Connotations are, according to the Oxford-English Dictionary, “ideas or feelings a word invokes in addition to its literal or primary meaning.” These can be developed due to cultural beliefs or practices, associations with the first time you heard the word, or even their antonyms. Connotations can be helpful in understanding why a word is used within a sentence, and what emotions you are trying to exhibit when you say that word. Marking the verbs in these songs is particularly helpful, in that we can understand the relationship between the text and the music notation better when comparing the emotion and sentiment those verbs are trying to convey and how the music notation emphasizes them.

Connotation Markup

We have marked up the positivity, negativity, and neutrality of these verbs using the following key ideas:

Positivity: Verbs that bring up feelings of lightness, openness, and joy. Usually words like this are associated with physical representations of happiness (i.e. laughing, smiling).
Negativity: Verbs that bring up feelings of darkness, closed-offness, and anger or sadness. Usually words like this are associated with physical representations of anger, fear, or sadness (i.e. crying, screaming, cowering)
Neutrality: Verbs that are neither positive nor negative, but rather fall somewhere in the middle. These verbs are typically broad, such as to be verbs or “know.”

Of course, assigning connotation values to verbs can be a bit tricky and the value might change depending on things like context and tone of voice. We realized this early on in our project and have tried to assign values based on general meaning of the word. Here are a few examples:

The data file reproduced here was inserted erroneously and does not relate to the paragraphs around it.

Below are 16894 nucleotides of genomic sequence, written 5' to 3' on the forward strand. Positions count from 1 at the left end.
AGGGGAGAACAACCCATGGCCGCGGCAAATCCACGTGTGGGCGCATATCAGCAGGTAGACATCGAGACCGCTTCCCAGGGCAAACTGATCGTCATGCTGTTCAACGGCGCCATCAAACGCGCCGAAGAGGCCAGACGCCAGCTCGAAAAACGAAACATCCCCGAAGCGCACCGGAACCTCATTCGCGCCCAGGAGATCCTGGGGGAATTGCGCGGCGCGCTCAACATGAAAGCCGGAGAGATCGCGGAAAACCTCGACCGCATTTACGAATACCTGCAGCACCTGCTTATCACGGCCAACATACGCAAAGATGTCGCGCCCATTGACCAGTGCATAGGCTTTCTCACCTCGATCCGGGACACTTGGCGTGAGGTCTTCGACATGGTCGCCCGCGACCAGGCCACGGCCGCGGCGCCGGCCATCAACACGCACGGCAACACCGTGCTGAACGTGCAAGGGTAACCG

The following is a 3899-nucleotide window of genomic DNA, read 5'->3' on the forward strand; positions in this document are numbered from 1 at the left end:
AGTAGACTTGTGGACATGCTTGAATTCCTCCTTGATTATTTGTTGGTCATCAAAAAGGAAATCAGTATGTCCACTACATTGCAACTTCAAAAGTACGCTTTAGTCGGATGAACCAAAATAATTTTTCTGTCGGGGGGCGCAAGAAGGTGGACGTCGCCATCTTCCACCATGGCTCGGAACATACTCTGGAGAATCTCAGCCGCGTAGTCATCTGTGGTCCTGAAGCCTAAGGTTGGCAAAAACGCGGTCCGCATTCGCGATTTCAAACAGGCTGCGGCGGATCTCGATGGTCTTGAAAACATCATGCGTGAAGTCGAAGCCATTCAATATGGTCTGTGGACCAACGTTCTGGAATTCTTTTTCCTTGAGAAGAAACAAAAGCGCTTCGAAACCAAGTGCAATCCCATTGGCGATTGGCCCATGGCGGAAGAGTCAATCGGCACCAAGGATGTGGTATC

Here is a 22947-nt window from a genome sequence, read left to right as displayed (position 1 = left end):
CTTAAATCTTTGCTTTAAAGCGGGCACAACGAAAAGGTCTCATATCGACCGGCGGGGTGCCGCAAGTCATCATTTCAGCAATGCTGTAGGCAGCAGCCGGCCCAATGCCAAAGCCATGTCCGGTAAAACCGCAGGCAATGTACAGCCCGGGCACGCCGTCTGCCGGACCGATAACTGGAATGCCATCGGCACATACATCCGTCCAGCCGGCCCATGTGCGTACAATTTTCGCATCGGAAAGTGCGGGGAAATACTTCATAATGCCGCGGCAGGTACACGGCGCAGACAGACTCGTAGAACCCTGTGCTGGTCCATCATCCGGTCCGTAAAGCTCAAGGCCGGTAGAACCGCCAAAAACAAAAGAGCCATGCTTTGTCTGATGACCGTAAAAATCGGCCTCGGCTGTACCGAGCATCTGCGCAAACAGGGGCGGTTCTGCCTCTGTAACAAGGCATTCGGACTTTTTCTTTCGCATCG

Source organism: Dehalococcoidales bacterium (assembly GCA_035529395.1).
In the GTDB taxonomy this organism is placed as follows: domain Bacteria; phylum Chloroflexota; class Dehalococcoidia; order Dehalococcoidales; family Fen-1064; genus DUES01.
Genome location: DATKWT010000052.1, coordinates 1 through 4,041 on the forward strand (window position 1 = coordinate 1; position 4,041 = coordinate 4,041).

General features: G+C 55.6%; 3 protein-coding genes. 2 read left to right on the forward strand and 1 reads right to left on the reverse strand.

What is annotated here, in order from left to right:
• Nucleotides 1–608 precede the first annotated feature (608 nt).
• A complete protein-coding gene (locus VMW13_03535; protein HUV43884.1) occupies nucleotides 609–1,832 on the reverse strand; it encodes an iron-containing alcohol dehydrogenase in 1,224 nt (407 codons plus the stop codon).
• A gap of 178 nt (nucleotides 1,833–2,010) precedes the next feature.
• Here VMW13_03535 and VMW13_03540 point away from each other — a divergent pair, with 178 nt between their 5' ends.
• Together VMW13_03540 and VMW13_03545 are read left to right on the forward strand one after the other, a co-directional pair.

Want: We have marked "want" as a positive verb. On the one hand, we want more, we are greedy, and we should be content with what we have, so want is negative. On the other hand, we want to grow and gain more, American Dream style, making want positive. However, we looked specifically at what “want” seeks to accomplish, which, according to the Oxford-English Dictionary, is to overcome the lack of something. This is a positive action, which is why we marked it positive.
Do: We have marked "do" as a neutral verb. the word “do” could possibly be seen as positive. We do things, we get things done, we have achieved goals! However, it could also be negative. We do something that can cause harm, we think we are doing something to help but instead it hurts. For this reason, we put “do” in the neutral category because it does not specifically fall on one end or the other.
Die: We have marked "die" as a negative verb. For this word we used a slightly different technique then the first two examples. We looked at the verb's connotation in relation to another verb "live". “Live” in comparison to “die” is clearly positive, while “die” in comparison to “live” is clearly negative. To "live" suggests being able to go on, to continue to do more in the world. To "die" suggests an ending, a completion that might cut your plans short. Therefore we have marked “die” as negative and “live” as positive.

Musical Notation Markup